The plaintiffs include family members and counsel who have been forced to pay exorbitant fees for collect calls in order to communicate with loved ones, maintain marriages, and speak with their clients. The financial burden imposed by the state on the families of inmates is a real hardship and has led to Plaintiffs accruing substantial debt. The high rates charged under the monopoly collect call system directly undermine the correctional system's goal of maintaining family and community ties that greatly increase the odds of a successful re-entry into society upon release from prison. The lawsuit seeks a declaration that the telephone system run by NYSDOCS and MCI violated peoples' constitutional rights and also seeks refunds for prison families who have unjustly paid 630% more for a collect call from a NY State prison than a normal collect call consumer would pay.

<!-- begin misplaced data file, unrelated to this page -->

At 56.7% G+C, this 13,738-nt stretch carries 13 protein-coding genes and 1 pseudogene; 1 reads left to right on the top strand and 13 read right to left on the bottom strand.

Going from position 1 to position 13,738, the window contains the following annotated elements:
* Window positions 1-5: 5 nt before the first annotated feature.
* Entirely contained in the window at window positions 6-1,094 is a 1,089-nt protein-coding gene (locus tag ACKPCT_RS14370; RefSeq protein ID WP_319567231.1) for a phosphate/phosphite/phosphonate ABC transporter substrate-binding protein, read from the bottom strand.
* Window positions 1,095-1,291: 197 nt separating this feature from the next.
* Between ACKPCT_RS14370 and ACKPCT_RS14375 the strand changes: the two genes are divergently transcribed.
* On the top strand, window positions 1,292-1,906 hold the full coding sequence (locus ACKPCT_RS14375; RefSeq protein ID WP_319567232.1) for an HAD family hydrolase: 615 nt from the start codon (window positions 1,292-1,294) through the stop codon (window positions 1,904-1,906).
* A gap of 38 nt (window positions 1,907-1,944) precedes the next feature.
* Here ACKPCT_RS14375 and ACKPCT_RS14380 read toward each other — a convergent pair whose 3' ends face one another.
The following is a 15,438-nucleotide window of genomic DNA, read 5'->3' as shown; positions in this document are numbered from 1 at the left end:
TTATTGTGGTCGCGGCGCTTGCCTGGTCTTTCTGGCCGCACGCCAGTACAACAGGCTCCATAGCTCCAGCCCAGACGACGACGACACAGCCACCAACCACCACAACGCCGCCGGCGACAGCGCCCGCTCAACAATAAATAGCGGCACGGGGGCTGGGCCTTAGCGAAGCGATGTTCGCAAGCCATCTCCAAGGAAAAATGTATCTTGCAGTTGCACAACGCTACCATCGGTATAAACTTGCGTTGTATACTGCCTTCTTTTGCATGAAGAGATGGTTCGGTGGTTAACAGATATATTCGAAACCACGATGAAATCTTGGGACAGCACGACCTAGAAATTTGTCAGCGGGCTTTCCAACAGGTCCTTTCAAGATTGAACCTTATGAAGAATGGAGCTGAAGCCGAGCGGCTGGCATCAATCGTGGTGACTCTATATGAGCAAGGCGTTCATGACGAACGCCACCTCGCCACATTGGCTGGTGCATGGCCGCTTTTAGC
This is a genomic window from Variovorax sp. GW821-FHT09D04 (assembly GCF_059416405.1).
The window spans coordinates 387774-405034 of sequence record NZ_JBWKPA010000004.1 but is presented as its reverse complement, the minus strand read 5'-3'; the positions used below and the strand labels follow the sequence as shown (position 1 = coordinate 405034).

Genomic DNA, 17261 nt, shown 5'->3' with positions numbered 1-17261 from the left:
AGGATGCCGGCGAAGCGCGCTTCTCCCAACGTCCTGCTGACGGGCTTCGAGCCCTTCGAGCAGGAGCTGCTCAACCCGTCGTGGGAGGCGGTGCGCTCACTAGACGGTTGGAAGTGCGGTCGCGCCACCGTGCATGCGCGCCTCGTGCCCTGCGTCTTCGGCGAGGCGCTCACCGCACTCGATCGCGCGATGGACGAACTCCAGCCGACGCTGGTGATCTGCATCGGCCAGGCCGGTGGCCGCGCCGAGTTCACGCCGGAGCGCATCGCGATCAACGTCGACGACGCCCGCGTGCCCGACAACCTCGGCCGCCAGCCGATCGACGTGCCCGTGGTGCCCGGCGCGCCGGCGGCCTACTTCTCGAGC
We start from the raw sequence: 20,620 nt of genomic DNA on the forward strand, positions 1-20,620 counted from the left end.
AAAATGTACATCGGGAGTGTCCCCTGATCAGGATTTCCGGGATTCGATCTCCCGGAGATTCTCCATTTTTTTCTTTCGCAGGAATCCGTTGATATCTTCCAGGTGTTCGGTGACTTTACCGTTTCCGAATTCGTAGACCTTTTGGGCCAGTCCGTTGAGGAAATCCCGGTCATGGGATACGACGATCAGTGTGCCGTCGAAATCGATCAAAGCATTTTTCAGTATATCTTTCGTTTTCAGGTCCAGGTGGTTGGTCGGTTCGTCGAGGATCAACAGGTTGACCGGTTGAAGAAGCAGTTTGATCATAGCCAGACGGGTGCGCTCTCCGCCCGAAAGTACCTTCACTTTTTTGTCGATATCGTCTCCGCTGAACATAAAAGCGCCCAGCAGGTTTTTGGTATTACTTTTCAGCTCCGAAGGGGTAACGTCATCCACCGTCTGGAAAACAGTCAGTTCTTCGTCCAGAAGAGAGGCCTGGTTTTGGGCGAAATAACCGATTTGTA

Plaintiff Ivey Walton is a disabled, senior-citizen living on a fixed income, whose son and nephew are incarcerated at the Clinton facility in Dannemora, NY, over 350 miles away from her Brooklyn residence. The exorbitant telephone costs imposed by the state's unlawful commission charges have made it extremely difficult for Ms. Walton to maintain her connection with her son and nephew. Her son has promised he would not call too frequently because he does not want to risk disconnection of his mother's telephone service. Ms. Walton's son often forgoes his mother for months in order to save her money. The months that he does call, Ms. Walton loves speaking to her son, but she has trouble paying the telephone bill.